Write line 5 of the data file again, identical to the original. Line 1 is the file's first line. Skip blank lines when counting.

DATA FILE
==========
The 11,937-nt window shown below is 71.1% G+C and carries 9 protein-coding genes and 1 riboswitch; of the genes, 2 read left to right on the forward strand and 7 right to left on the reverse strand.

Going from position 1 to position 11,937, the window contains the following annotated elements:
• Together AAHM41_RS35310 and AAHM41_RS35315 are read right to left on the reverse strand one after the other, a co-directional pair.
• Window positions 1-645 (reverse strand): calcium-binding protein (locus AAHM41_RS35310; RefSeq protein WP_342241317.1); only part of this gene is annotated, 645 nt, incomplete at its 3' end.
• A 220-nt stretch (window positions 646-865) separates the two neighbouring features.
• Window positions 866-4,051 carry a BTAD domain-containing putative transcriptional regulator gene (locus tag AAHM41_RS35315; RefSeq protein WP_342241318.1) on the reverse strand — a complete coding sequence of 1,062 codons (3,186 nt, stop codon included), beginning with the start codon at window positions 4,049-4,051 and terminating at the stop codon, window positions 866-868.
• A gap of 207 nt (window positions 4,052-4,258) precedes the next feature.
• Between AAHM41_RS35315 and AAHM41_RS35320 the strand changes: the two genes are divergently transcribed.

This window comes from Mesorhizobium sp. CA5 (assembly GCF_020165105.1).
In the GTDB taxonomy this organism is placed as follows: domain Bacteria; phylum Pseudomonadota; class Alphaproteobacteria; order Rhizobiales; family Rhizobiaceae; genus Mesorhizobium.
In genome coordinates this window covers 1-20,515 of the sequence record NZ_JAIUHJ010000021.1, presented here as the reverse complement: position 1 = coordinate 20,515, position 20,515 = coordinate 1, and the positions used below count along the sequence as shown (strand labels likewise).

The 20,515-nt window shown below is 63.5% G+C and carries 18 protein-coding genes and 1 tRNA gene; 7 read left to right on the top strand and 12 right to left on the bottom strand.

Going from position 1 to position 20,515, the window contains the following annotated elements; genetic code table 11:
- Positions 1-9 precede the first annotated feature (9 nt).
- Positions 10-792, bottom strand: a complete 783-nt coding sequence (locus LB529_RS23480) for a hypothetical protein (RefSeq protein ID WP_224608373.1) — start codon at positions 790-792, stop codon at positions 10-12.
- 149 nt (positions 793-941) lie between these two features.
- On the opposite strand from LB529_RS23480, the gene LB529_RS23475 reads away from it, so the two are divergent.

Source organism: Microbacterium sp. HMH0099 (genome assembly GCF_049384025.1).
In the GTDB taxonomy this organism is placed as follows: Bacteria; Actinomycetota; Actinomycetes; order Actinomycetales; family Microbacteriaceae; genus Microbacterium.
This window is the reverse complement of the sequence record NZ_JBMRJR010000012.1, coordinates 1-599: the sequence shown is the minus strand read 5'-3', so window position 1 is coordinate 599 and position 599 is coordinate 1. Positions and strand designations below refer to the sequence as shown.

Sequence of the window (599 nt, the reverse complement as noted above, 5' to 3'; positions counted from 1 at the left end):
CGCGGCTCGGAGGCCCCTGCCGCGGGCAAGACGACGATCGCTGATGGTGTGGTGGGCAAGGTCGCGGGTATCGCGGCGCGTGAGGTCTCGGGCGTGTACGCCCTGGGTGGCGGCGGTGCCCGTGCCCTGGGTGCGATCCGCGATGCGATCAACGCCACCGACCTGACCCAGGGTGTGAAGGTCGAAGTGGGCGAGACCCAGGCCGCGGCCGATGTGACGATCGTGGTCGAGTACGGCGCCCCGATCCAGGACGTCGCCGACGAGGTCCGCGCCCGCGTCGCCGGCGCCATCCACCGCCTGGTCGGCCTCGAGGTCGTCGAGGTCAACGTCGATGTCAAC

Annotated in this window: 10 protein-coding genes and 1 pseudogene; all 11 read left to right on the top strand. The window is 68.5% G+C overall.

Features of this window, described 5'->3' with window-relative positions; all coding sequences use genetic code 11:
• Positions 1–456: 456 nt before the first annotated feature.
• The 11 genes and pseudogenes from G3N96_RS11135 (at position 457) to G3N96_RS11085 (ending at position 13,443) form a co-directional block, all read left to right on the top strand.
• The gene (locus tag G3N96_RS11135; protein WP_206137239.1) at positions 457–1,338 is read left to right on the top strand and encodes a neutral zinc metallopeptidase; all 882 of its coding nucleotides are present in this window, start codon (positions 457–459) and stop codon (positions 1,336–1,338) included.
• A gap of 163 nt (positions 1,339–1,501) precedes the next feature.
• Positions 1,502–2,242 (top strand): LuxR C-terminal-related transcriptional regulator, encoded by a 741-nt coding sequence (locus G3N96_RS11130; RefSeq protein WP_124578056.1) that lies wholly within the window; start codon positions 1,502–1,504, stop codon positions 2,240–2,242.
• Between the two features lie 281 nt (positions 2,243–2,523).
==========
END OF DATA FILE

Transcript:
• A 220-nt stretch (window positions 646-865) separates the two neighbouring features.